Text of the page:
You don’t have to work in Hollywood to know the old adage: Sex sells.
That provocative promise was obviously behind the marketing of Netflix’s Sex Education, which returns Friday for a second season, but the show made the surprising move in its 2019 debut of stealing our hearts.
This season is no different; once again, the splendid sexual misadventures of Moordale Secondary’s students (and parents, and teachers) are no less entertaining, but constants like family and friendship are what keep the show’s pulse beating strong.
Season 2 catches up with the once-repressed Otis (Asa Butterfield) now gleefully in command of his teen male libido. He’s taking things slow with girlfriend Ola (Patricia Allison), especially since Otis’s mother (Gillian Anderson) is officially dating Ola’s father (Mikael Persbrandt). That’s enough stress on a young relationship without the specter of Otis and Maeve’s (Emma Mackey) dormant feelings for each other — but Maeve has enough on her plate with her recovering addict mother (Anne-Marie Duff), while Eric (Ncuti Gatwe) juggles old flame Adam (Connor Swindells) and a distressingly handsome new student (Sami Outalbali).
Throughout all of that, sex and even romance take a backseat to platonic love. The most stirring moments, even as characters experience the treacherous highs and lows of young love, are tender exchanges between friends — new friends, old friends, friends of compatible sexualities who aren’t “thinking about shagging,” at least for the moment. There are friends who share everything, like Otis and Eric, friends who comfort each other without explanation, like Ola and Adam, friends or at least allies united by shared trauma in one bittersweet subplot with the female cast.
The most stirring moments, even as characters experience the treacherous highs and lows of young love, are tender exchanges between friends
Of course the tangled threads of love and sex interplay, but they overlap almost as often as they don’t. There is meaningless, un-special sex between characters who aren’t dating; there is longing and uncertainty between characters who aren’t together and maybe never have or will be. Sex Education taps into the searing emotional frontier of shows like Lovesick and Fleabag, where relationships that can’t be named are as formative if not more so than the ones which make sense.
Perhaps the most beautiful new relationship in Season 2 is between Maeve’s quietly suffering ex Jackson (Kedar Williams-Stirling) and his new tutor Viv (Chinenye Ezeudu). Despite their warring social standing, their disparate life plans and sexual/romantic experience, Jackson and Viv click, in the way people sometimes inexplicably do, as if the Universe got tired of excuses like shared interest and history and just said “This will work. Trust me.” The show might force them toward coupledom in a future season, but I sincerely hope not, because to find that connection in its purest form is rare and immense.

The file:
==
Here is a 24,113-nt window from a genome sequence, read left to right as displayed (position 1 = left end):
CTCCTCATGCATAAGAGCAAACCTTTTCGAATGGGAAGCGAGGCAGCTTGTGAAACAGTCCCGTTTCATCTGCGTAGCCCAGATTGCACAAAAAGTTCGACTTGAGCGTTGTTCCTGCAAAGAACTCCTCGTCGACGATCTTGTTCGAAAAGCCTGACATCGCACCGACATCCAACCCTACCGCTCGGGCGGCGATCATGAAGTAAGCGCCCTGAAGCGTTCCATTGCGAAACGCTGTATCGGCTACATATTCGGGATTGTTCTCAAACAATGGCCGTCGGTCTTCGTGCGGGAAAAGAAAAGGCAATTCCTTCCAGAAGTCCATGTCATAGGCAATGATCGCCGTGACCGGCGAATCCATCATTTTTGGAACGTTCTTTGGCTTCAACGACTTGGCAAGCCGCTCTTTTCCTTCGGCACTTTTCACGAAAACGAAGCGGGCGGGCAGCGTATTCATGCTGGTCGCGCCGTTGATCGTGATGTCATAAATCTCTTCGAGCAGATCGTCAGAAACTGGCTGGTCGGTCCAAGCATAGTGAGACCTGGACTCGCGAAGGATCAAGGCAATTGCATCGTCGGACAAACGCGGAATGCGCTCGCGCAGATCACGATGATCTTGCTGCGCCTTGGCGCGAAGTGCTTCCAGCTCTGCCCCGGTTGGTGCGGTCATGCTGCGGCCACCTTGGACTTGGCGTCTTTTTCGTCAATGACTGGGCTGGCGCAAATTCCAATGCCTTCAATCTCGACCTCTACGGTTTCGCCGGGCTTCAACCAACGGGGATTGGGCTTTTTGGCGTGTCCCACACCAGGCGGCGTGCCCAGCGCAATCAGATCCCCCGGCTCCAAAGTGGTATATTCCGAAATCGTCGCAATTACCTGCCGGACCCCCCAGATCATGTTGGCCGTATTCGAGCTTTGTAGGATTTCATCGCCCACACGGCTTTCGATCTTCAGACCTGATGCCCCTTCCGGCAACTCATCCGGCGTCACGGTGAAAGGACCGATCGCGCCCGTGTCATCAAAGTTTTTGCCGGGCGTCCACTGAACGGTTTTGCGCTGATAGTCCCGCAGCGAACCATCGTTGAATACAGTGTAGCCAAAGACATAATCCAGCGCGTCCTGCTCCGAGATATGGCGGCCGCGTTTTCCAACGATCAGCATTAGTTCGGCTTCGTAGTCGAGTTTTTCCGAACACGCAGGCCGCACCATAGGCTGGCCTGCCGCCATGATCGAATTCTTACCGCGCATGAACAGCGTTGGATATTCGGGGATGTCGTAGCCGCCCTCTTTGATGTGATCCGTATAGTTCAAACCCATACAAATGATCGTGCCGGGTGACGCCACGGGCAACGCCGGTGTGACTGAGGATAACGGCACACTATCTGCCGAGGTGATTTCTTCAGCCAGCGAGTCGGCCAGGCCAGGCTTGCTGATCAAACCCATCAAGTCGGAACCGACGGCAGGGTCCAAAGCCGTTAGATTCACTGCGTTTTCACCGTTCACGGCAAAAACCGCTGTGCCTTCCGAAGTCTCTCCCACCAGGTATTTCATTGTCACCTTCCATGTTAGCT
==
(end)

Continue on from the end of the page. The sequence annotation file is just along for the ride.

It works because friendship and camaraderie are so inextricably linked to love and sex, especially as a teenager. Anyone who has experienced the thrill of a crush has also experienced the rush of freaking out about every infinitesimal detail of that crush with other people. When I asked out my high school prom date (a flex, I know), the first thing I did immediately after was to grab my my nearest close friend and whisper-scream the news to him in the next room.
There’s less sex overall (a.k.a. feel free to download this one for your commute), and the deeper sexual topics covered sometimes feel like more of an online lecture than a TV binge. Where Sex Ed usually sneaks us the education, Season 2 has a lot of balls in the air that leave less time for lessons. More than once, the a sexual conundrum is solved with textbook definitions and even a chalkboard — but the kind embrace of the characters and their world never loosens.
Those moments of classroom-style sex ed cheat the viewer. It’s so much more satisfying to learn and laugh with Otis’ dismal fingering technique as he demonstrates on an orange than to have him or anyone else provide and instructional lecture masquerading as plot development. And while it’s valuable for young viewers to gain an unobstructed understanding of douching or asexuality, these concepts mean more in context.
The asexuality one is particularly disheartening; After introducing the rare destigmatized asexual character, Sex Education feeds us a cursory explainer and then sends her on her merry way, magically immune to peer pressure, further confusion, or the pros and cons of coming out. But because the season is so dense, and because this is Sex Education, I have faith that we aren’t done with this character, and hope to follow her journey in upcoming seasons.
Though not as streamlined as Season 1, Sex Education‘s second coming is no more or less than the established standard. The kids of Moordale finally have a good ol-fashioned high school rager, complete with drunk confessions, hookups, old flames, and interlopers. There are scenes that harken directly to Mean Girls, The Breakfast Club, and more, infusing these beloved stories with Sex Ed‘s signature humor and warmth for a new generation of viewers.
Sex Education Season 2 is now streaming on Netflix.